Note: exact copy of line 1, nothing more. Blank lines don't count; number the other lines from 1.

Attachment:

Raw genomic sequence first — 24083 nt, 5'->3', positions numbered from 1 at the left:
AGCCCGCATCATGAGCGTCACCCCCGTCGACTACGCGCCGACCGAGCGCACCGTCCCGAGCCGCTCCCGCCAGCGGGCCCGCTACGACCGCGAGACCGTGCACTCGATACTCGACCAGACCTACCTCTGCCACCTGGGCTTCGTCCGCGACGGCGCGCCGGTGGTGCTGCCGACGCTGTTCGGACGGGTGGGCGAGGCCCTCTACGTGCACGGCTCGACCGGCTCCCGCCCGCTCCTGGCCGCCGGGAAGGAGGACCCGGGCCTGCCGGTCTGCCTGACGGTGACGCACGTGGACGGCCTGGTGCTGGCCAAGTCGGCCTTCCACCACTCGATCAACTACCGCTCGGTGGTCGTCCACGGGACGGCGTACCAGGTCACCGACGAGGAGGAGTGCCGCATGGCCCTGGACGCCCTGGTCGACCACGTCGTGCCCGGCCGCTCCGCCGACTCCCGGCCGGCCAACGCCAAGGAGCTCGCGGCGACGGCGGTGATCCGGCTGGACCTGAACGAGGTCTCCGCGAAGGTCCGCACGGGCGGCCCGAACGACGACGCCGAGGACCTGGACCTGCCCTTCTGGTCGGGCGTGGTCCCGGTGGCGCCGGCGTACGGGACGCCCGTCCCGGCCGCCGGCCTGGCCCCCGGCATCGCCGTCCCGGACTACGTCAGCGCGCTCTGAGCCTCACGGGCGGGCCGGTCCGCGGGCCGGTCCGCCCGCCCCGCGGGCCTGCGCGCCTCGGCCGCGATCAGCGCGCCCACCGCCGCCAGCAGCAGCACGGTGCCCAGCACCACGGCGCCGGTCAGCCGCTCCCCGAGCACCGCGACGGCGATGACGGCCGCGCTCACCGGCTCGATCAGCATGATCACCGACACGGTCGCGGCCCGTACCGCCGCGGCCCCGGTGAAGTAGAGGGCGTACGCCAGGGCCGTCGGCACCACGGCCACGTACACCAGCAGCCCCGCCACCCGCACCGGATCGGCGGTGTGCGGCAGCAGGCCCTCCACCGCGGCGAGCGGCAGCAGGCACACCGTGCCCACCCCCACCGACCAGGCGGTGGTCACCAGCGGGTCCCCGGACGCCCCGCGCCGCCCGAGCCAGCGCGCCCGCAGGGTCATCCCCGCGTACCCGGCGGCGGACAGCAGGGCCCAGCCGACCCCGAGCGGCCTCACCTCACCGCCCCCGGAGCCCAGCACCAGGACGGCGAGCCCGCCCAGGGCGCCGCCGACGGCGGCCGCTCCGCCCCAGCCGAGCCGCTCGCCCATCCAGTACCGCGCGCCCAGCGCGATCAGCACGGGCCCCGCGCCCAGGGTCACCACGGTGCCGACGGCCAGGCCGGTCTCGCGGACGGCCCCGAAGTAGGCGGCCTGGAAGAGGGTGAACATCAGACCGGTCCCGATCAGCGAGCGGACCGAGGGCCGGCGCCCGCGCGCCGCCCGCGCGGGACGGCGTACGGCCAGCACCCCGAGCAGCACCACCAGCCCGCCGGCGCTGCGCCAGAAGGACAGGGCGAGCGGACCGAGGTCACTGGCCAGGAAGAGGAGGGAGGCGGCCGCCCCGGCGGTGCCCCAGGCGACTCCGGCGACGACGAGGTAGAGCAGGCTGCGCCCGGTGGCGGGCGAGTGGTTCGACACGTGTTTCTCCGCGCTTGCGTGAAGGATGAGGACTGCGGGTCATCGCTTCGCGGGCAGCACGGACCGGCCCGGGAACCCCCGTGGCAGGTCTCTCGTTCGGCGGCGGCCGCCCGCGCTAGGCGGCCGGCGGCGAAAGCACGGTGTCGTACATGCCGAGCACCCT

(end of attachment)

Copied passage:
Raw genomic sequence first — 24083 nt, 5'->3', positions numbered from 1 at the left: